2061 Connections
An electronic newsletter for the science education community

May 2004

High-Quality Assessment Items on the Horizon

Online collection of science and mathematics test items aligned to content standards

Through its Benchmarks for Science Literacy and other resources, AAAS Project 2061 has influenced the way states across the country develop and use K–12 science content standards. Now Project 2061 is working to ensure that assessment is meaningfully tied to those standards.

With funding from the National Science Foundation’s Instructional Materials Development (IMD) Assessment Program, Project 2061 has begun a five-year, $4.1 million project to develop a collection of high-quality middle and early high school science and mathematics assessment items—including multiple choice and open-response questions. The resulting bank of more than 300 items will be electronically linked to state and national science content standards and accessible online.

Assessment with Precision
The new effort builds on Project 2061’s ongoing studies of assessment, which have found that too many science and math items are poorly written and fail to measure the knowledge for which students are being held responsible. While many existing items cover topics—such as cells or fractions—that are identified in the content standards, few items are aligned to the precise ideas and skills targeted by content standards.

In contrast, the items to be included in Project 2061’s new collection will be specially designed to provide explicit evidence that a student has—or has not—learned a specific idea or skill. As a result, teachers will be able to determine what their students know and can do and to pinpoint areas where they need more help. This precision and the diagnostic assessment it makes possible have new urgency given the standards-based testing requirements of the No Child Left Behind Act.

Project 2061’s analysis of assessment items for the collection will involve the following considerations:

  • Are the ideas and skills specified in the targeted content standard needed to successfully complete the assessment item or can the item be answered without that knowledge and skill?
  • Are the ideas and skills specified in the content standard enough by themselves to successfully complete the assessment item or is other knowledge and skill needed?
  • Are students likely to understand the task statement, diagrams, symbols, and other parts of the task?
  • Are students likely to understand what they are expected to do and what sort of response is considered satisfactory?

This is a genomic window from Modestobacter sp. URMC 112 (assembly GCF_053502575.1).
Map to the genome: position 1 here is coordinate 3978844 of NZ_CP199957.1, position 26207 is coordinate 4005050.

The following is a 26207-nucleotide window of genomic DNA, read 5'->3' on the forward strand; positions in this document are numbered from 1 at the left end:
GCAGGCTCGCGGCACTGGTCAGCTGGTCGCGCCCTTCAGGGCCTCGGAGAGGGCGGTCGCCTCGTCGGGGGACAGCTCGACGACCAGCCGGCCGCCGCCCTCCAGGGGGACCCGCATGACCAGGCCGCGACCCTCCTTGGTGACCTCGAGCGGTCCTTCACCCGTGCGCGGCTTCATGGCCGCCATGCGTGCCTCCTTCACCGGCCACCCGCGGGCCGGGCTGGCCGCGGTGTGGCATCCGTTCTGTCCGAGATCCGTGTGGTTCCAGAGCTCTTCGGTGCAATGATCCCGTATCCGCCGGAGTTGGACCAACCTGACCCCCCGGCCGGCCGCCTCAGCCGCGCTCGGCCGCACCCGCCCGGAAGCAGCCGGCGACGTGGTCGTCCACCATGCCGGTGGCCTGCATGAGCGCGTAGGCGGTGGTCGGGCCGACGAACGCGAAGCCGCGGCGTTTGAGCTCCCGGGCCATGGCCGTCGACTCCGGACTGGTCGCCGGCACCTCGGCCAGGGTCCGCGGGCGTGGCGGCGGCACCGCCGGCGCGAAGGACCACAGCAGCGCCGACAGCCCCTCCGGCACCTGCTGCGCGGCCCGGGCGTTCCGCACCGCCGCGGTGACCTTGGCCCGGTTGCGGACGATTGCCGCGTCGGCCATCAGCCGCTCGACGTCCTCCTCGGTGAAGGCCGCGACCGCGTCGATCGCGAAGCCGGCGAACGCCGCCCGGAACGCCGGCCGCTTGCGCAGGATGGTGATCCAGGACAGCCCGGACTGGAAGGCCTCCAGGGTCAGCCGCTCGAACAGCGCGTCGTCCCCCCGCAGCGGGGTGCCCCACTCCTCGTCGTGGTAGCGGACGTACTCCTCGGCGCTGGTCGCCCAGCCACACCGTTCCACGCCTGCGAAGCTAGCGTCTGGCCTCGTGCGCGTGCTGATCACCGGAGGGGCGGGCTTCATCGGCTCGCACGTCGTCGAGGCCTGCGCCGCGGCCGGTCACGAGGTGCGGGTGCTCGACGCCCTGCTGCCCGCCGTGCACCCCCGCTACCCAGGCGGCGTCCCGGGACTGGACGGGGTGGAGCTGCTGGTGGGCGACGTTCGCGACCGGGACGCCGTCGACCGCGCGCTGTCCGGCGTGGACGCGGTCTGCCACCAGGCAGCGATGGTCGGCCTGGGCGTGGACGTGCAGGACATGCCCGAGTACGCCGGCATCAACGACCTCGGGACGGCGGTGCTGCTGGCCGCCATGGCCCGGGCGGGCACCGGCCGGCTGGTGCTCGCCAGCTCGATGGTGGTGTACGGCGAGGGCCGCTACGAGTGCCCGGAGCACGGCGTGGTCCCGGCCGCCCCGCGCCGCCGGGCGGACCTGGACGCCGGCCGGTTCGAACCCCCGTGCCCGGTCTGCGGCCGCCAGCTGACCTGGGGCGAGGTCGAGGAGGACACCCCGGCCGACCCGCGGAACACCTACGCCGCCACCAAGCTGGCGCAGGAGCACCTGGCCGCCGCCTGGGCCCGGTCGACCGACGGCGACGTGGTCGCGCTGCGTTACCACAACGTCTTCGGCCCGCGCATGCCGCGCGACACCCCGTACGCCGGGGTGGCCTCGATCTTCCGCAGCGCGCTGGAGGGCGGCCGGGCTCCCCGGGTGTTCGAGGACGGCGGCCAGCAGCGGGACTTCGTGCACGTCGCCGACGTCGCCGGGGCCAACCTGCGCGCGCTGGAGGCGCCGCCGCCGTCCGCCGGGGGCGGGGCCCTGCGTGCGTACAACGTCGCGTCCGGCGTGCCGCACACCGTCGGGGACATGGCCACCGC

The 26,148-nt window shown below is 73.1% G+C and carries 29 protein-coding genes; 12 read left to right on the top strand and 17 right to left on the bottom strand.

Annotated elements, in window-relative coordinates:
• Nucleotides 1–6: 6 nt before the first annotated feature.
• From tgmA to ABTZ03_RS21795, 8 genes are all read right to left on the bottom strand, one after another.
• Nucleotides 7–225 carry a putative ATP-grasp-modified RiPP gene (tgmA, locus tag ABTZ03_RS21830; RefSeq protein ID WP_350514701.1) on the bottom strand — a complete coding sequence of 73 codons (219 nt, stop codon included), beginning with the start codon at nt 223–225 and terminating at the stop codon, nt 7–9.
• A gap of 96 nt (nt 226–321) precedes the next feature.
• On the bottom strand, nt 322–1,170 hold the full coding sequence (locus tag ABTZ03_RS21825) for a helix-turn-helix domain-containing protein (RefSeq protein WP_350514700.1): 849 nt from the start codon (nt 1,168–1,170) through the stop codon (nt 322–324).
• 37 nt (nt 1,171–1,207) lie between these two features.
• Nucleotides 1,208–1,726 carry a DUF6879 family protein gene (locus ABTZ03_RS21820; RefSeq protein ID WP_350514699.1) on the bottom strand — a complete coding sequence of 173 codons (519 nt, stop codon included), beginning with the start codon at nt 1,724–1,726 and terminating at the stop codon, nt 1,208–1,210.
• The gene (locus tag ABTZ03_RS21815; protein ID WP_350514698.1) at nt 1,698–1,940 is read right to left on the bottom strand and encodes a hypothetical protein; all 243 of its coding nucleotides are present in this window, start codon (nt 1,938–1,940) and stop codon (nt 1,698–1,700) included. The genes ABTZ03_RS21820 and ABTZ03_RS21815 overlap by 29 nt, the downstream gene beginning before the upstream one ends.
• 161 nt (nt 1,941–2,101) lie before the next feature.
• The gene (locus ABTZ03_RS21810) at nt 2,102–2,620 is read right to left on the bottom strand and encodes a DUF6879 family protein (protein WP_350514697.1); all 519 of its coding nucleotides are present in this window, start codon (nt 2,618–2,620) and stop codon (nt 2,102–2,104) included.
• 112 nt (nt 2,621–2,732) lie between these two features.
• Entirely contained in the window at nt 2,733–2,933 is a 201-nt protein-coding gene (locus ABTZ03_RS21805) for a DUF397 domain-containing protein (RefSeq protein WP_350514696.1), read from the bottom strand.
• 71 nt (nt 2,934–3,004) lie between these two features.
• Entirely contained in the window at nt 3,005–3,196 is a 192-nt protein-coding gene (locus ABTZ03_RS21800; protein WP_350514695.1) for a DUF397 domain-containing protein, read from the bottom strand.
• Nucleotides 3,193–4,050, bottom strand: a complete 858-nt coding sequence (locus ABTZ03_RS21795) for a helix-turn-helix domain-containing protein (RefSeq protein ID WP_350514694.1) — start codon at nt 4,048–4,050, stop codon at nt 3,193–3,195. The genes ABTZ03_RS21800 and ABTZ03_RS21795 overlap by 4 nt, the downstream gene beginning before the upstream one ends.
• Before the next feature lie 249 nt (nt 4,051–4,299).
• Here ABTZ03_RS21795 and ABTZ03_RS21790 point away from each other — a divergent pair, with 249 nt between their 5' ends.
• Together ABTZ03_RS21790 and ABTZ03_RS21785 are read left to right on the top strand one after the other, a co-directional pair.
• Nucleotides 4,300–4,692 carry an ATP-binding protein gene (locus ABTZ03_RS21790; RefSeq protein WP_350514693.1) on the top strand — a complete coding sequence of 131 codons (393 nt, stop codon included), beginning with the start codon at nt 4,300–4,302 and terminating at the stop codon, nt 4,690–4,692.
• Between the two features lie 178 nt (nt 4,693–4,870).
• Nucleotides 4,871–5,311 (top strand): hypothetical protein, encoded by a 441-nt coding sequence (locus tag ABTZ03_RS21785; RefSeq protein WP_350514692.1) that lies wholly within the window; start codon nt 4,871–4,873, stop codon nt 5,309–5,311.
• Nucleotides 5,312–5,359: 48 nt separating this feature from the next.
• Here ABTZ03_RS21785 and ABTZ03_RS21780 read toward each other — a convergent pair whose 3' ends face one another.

• Is the task context appropriately familiar, engaging, and realistic to students?
  • Could students respond satisfactorily to the task by guessing or employing other general test-taking strategies?
  • Are scoring rubrics for open-ended items accurate, clear, complete, and specific?

In addition, to fully address equity concerns and to increase access to assessment items, especially among English language learners, items will be reviewed for linguistic features. Looking at such features increases the validity of inferences that can be drawn about student understanding for a wider range of students.

Contributions to Research
While Project 2061’s work will provide high-quality assessment items for potential use in the classroom and in statewide tests, it will also benefit curriculum materials research and development. Assessment items that are aligned with content standards but not specific to any single materials development project will enable researchers to compare the effectiveness of various instructional materials objectively. Curriculum researchers need assessment items that policy makers and the public regard as fair measures of student knowledge. Without credible evidence that new and innovative materials can help students learn, stakeholders may decide that the benefits of implementing such materials do not justify the costs.

Researchers also need items linked to content standards to test such things as the comparative effectiveness of instructional sequences, the viability of particular visual representations of abstract concepts, and the value of using certain phenomena and real-world examples to make ideas concrete and understandable to students. Broad stroke evaluation of the effectiveness of curriculum materials is not enough. Through its work in the Center for Curriculum Materials in Science, Project 2061 has found that items aligned to content standards are essential for conducting fine-grained research on materials as they are being developed. Assessment tasks that provide precise measures of student understanding of the specific ideas and skills addressed in a curriculum material make it possible to conduct rigorous research studies with replicable results.

To make its assessment resources widely available to researchers, teachers, curriculum and test developers, and the general public, Project 2061 will provide online access to items through an interface adapted from the conceptual strand maps in its popular Atlas of Science Literacy. Interactive maps will allow users to search by state standard, national standard, topic, or type of assessment item.

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For more information, please contact:

Principal Investigator: Dr. George DeBoer, (202) 326-6624

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